The way forward in managing mistreatment during childbirth
A complex range of systemic challenges at both the health facility and health system levels contribute to the mistreatment of women, including poor supervisory structures, insufficient staffing, inadequate supply chains, poor physical conditions, and power dynamics that systematically disempower women.
What can be done:
Health systems must be held accountable for the mistreatment of women during childbirth
Improvements are needed to effectively prevent and respond to these harmful practices
Health systems must have sufficient resources to provide quality, accessible maternal health care and clear policies on women’s rights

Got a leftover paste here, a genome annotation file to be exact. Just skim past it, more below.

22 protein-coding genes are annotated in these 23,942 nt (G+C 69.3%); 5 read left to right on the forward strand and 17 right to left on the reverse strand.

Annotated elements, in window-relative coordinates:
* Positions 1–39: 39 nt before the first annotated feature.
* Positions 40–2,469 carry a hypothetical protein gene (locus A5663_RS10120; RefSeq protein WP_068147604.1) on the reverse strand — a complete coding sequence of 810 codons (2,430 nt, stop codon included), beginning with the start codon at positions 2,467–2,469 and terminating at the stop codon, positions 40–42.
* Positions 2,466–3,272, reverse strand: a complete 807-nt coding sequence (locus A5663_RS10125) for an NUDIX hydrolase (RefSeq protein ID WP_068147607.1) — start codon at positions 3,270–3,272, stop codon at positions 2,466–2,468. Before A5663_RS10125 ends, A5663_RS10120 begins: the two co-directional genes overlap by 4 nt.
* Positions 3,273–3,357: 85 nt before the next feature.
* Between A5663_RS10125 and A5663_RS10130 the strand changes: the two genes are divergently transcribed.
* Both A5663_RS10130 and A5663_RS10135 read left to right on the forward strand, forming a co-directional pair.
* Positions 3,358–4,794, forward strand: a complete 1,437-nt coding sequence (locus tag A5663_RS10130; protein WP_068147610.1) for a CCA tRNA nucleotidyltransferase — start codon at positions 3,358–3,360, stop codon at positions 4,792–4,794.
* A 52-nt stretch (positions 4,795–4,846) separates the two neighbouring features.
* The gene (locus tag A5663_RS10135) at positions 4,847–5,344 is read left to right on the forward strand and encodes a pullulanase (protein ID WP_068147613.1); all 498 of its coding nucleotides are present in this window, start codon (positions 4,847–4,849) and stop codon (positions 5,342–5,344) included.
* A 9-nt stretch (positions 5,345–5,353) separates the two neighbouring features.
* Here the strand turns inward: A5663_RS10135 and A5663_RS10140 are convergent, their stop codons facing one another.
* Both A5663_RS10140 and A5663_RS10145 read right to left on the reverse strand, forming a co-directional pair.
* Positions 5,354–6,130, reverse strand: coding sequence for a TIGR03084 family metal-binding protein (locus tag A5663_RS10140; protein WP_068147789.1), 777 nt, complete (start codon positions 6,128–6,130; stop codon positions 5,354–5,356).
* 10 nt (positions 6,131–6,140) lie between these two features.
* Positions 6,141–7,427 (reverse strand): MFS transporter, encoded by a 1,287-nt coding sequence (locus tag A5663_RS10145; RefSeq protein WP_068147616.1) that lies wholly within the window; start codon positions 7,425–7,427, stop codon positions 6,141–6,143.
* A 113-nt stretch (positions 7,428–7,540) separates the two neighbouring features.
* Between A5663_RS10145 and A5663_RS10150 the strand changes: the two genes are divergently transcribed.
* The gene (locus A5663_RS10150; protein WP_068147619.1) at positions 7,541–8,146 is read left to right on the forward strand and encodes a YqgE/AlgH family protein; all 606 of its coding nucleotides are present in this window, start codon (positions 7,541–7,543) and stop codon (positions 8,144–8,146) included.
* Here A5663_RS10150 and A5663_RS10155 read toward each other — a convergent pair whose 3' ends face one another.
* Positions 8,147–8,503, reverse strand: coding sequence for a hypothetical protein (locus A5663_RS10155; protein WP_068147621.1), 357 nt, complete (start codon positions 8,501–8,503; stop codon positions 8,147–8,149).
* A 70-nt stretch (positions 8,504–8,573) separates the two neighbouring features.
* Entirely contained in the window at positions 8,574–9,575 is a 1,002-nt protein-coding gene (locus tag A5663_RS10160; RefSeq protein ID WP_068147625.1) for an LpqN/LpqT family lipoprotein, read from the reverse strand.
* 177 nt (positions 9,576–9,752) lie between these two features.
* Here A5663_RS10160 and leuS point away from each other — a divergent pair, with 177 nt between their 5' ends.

Health-care providers at all levels require support and training to ensure that women are treated with compassion and dignity.
Further research is needed, however, to understand how institutional structures and processes can be reorganized to provide better woman-centred care
Understanding drivers, such as gender and social inequalities, and judgements about women’s sexuality, is critical to ensure that any interventions adequately account for societal context
Preventing mistreatment during childbirth can only be achieved through inclusive and equitable processes that engage both women and healthcare providers
Possible strategies include:
• Redesigning labour wards to allow for privacy and labour companionship
• Providing skills-building exercises for effective communication and on the informed consent process for all procedures
• Teaching providers stress-coping mechanisms
• Ensuring that healthcare providers are empowered and supported through supervisory structures; that workloads are manageable; and that remuneration is adequate.